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01/05/88 In Re Marriage of Thelma Kathryn Frazier

January 5, 1988

IN RE MARRIAGE OF THELMA KATHRYN FRAZIER,


APPELLATE COURT OF ILLINOIS, FIFTH DISTRICT

Petitioner-Appellee, and WILLIAM TUCKER FRAZIER,

Respondent-Appellant

517 N.E.2d 775, 164 Ill. App. 3d 207, 115 Ill. Dec. 364 1988.IL.2

Appeal from the Circuit Court of St. Clair County; the Hon. Milton Wharton, Judge, presiding.

APPELLATE Judges:

PRESIDING JUSTICE HARRISON delivered the opinion of the court. WELCH and KARNS, JJ., concur.

DECISION OF THE COURT DELIVERED BY THE HONORABLE JUDGE HARRISON

On April 5, 1983, the circuit court of St. Clair County entered a judgment which dissolved the marriage of petitioner, Thelma Kathryn Frazier, and respondent, William Tucker Frazier, and distributed the parties' property between them. From that judgment respondent appealed. We then reversed and remanded with instructions to revaluate respondent's interest in his insurance agency and to redistribute the parties' marital property. (In re Marriage of Frazier (1984), 125 Ill. App. 3d 473, 466 N.E.2d 290.) On remand another hearing was conducted, and the circuit court entered an order in accordance with our instructions. Respondent has now appealed for a second time. We affirm.

On this appeal, respondent has submitted a lengthy brief raising numerous issues for our review. After examining this brief, petitioner's brief, and respondent's reply, and upon consideration of the contentions of the parties at oral argument, we have concluded that there are, in fact, only two basic issues we must decide: (1) whether the circuit court erred in its valuation of respondent's insurance agency and (2) whether the circuit court abused its discretion in allocating the parties' marital property. We shall consider each of these issues in turn.

Respondent's insurance agency was described in our previous opinion in this case. No purpose would be served by repeating that description here. We note again only that if respondent's agency agreement were terminated, he would become entitled to termination benefits. If termination were to occur after respondent turned 65 and after he had completed 20 years of service as an agent, he would also be entitled to extended termination benefits, to be paid after primary termination benefits had ceased, until the end of his life. 125 Ill. App. 3d at 475, 466 N.E.2d at 292.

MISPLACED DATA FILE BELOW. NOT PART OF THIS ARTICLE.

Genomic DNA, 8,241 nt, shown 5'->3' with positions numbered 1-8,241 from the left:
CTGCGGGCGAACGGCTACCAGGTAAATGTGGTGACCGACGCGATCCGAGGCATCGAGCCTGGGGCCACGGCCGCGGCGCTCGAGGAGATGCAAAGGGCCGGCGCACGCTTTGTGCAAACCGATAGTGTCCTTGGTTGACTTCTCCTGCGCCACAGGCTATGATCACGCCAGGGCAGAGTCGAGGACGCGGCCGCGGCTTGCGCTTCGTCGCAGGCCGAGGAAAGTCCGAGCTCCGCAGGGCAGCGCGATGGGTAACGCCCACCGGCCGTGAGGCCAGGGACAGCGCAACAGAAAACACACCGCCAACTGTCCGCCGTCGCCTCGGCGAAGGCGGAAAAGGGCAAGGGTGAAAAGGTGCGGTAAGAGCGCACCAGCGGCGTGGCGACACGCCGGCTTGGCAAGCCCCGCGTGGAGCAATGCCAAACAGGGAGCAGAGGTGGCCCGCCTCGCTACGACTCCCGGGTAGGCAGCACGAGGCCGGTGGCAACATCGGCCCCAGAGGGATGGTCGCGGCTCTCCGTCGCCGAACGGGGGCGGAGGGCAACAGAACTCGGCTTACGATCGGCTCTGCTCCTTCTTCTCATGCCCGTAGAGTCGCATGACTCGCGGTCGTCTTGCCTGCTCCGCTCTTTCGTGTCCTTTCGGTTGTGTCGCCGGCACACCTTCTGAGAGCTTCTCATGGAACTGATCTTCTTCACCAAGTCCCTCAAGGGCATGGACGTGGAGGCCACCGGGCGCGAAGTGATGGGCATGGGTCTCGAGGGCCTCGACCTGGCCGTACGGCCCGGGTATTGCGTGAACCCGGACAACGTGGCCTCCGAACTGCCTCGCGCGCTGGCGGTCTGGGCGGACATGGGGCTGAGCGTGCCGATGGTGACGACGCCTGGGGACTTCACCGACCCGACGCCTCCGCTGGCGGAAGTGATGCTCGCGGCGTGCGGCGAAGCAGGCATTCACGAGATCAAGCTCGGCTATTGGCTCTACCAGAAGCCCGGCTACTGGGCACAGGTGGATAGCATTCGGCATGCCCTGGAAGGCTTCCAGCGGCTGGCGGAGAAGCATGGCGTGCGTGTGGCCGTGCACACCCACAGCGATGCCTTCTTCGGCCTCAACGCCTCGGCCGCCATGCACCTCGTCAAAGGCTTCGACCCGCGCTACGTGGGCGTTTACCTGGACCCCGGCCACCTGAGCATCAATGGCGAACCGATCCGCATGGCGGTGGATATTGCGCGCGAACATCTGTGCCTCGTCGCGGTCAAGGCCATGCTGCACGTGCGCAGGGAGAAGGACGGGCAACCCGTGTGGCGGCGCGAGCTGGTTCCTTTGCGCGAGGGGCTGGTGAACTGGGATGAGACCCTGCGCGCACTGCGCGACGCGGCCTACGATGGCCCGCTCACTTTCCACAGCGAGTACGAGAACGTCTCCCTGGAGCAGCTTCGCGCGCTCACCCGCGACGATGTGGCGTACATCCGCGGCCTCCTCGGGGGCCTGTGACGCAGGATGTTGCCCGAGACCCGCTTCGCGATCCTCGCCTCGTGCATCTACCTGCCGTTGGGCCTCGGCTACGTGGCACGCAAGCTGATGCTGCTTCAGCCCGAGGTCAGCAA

In the order from which this appeal is taken the circuit court determined that the agency has no fair cash market value with the exception of the termination benefits. Respondent does not challenge this finding. What he does dispute is the circuit court's additional finding that the termination benefits have a present value of $75,709.65.

Respondent's objection to this figure is threefold. First, he argues that the discount rate used in making the present value computation was arbitrary. The record shows, however, that the rate adopted by the circuit court, 10%, was amply supported by expert testimony. Second, respondent asserts that the present value computation did not take into account the taxes which would be due on the termination benefits when they were paid. The flaw in this argument is that the court was not required to adjust its present value computation for taxes. Section 503(d)(11) of the Illinois Marriage and Dissolution of Marriage Act (Ill. Rev. Stat. 1983, ch. 40, par. 503(d)(11), provides only that "the tax consequences of the property division upon the respective economic circumstances of the parties" are among the relevant factors to be considered by the court. Testimony as to such tax consequences was presented to the trial court here, and there is no basis for concluding that they were not properly considered.

Finally, respondent contends that the termination benefits have no value at all because he is not yet eligible to receive them. This is simply wrong. The evidence presented to the trial court, including the testimony of respondent himself, unequivocally established that respondent would, in fact, be eligible to receive such benefits now if his agency were terminated. What respondent does not yet qualify for are extended termination benefits, but these benefits were not included in the court's present value computation.

The distinction between primary and extended term benefits is immediately apparent upon even a cursory review of the record. So obvious is this distinction that we do not believe that it could be overlooked through mere inadvertence. Yet, in his main brief, his reply brief, and even at oral argument, respondent's attorney, John R. Sprague, made arguments to this court as if the distinction did not exist. Even after the error was pointed out by counsel for petitioner, respondent's counsel persisted, without explanation, in misrepresenting the evidence on this issue. We believe that such conduct comes perilously close to violating the professional obligation imposed upon Mr. Sprague by Rule 1 -- 102 of the Code of Professional Responsibility (107 Ill. 2d R. 1 -- 102). Mr. Sprague ...


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